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International Conference to Discuss Counter-Terrorism, Emergency Preparedness

Release Date: 11/16/2001
Contact Information: Roy Seneca 215-814-5567

Contacts: Lena Kim (215)814-3117; Roy Seneca (215)814-5567

BALTIMORE – Counter-terrorism, emergency preparedness and environmental safety will compete for top billing here Dec. 9-13 when more than 1,600 rescue personnel, community leaders and international representatives will learn the best ways to combat terrorism at one of the nation’s largest gathering of emergency responders since the September 11 terrorist attacks.

The U.S. Environmental Protection Agency’s bi-annual Chemical Emergency Preparedness and Prevention (CEPP) Conference, which will be held at the Marriott Waterfront in Baltimore’s Inner Harbor, will examine timely and real-life scenarios in workshops and exercises to train emergency responders from around the world.

Due to the September 11 attacks and the nation’s anthrax scare, the mid-Atlantic regional conference has grown into a much larger scale event. Scheduled speakers include EPA administrator Christine Todd Whitman, Baltimore Mayor Martin O’Malley, and Congressman Curt Weldon, a senior member of the House Armed Services Committee.

An entire day will be dedicated to analyzing lessons learned and first hand accounts from the attacks on the World Trade Center and the Pentagon.

Despite the growth of this year’s CEPP conference, the mission remains the same – providing an exclusive national forum where police and fire personnel, local emergency managers, planners and representatives from the environmental, transportation, utilities and medical fields come together to learn the latest techniques, trends and technologies in preparing for toxic chemical spills, explosions, civil disturbances and terrorist attacks.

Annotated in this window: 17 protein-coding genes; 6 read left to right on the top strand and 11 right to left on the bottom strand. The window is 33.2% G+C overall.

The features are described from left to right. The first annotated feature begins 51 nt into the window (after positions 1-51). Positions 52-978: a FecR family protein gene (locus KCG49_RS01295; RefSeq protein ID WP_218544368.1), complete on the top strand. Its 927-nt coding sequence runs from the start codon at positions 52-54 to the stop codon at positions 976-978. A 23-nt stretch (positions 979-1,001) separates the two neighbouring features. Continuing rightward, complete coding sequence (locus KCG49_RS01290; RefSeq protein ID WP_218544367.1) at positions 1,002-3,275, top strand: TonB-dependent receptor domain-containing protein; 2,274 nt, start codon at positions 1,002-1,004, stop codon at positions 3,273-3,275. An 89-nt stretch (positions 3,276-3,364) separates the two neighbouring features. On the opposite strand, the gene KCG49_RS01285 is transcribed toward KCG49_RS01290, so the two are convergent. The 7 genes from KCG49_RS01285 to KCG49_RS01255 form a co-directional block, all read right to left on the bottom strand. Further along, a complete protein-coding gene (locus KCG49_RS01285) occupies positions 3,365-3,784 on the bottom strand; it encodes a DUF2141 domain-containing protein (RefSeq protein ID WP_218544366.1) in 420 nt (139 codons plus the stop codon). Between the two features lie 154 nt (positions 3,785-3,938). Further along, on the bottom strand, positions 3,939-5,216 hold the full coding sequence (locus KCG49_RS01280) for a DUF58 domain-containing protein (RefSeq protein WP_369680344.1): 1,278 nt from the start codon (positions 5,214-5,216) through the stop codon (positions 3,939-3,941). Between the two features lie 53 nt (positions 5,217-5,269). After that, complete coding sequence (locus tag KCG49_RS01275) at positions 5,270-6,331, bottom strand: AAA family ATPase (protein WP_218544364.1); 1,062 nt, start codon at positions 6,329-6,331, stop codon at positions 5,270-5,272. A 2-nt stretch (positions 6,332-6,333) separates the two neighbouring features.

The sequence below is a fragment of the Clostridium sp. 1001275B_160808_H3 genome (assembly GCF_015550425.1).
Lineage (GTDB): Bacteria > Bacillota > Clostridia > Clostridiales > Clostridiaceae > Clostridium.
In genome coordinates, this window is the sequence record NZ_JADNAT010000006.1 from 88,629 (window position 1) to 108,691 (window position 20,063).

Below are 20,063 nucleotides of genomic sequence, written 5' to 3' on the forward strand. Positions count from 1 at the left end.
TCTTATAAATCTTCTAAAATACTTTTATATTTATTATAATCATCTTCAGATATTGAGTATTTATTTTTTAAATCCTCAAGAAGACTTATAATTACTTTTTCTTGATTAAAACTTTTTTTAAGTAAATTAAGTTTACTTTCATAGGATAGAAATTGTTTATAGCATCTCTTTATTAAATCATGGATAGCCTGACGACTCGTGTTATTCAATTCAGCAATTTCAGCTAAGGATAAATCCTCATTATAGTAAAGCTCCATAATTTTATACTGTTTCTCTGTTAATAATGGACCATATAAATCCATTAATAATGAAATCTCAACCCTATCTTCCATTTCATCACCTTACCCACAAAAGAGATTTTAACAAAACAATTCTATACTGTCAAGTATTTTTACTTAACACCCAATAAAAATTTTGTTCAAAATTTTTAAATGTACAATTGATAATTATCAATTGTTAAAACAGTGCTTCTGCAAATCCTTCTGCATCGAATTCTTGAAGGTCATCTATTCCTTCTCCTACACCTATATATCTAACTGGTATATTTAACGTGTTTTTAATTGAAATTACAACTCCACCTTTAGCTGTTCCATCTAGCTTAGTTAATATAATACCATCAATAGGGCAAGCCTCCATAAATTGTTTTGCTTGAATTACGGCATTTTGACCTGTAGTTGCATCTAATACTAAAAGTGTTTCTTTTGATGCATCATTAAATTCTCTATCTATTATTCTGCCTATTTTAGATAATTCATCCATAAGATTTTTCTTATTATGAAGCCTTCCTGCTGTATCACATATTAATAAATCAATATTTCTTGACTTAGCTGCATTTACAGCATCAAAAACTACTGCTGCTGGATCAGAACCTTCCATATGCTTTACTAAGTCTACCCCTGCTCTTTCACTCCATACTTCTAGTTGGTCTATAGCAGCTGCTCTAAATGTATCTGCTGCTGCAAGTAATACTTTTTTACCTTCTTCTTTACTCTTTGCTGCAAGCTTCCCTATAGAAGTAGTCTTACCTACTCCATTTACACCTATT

Topics include emergency planning for people with disabilities; hospital management of chemical/biological incidents; how to decontaminate victims of an attack, and how the Centers for Disease Control establishes stockpiles of medication needed to support massive medical responses to terrorist incidents. Scheduled attendees from other countries include India, Ireland, Singapore and Denmark.

The conference will also include a unique interactive tabletop demonstration that simulates counter-terrorism and transportation disasters in a miniature community that could represent any city in the world. Conference attendees and media representatives are encouraged to role-play on how they would respond to a disaster.

Special presentations include:

• Chuck Burris of the New York City Transit System will discuss strategies for dealing with the release of hazardous materials in public transportation systems.

• Salt Lake City Fire Chief John Evans will review the safety and security preparations for the 2002 Olympics.

• Michael Wermuth of the RAND Corporation think tank will discuss assessing the domestic response capabilities for terrorism involving weapons of mass destruction.

• EPA will introduce its software “Computer Aided Management of Emergency Operations” (CAMEO) that will dramatically enhance planning and responding to chemical spills and explosions.

The four-day conference is sponsored by the EPA and hosted by the Greater Baltimore Local Emergency Planning Committees and Maryland Emergency Planning Agency.

Further conference information can be obtained by calling the registration hotline at 800-364-7974 or on-line at www.2001conference.org.

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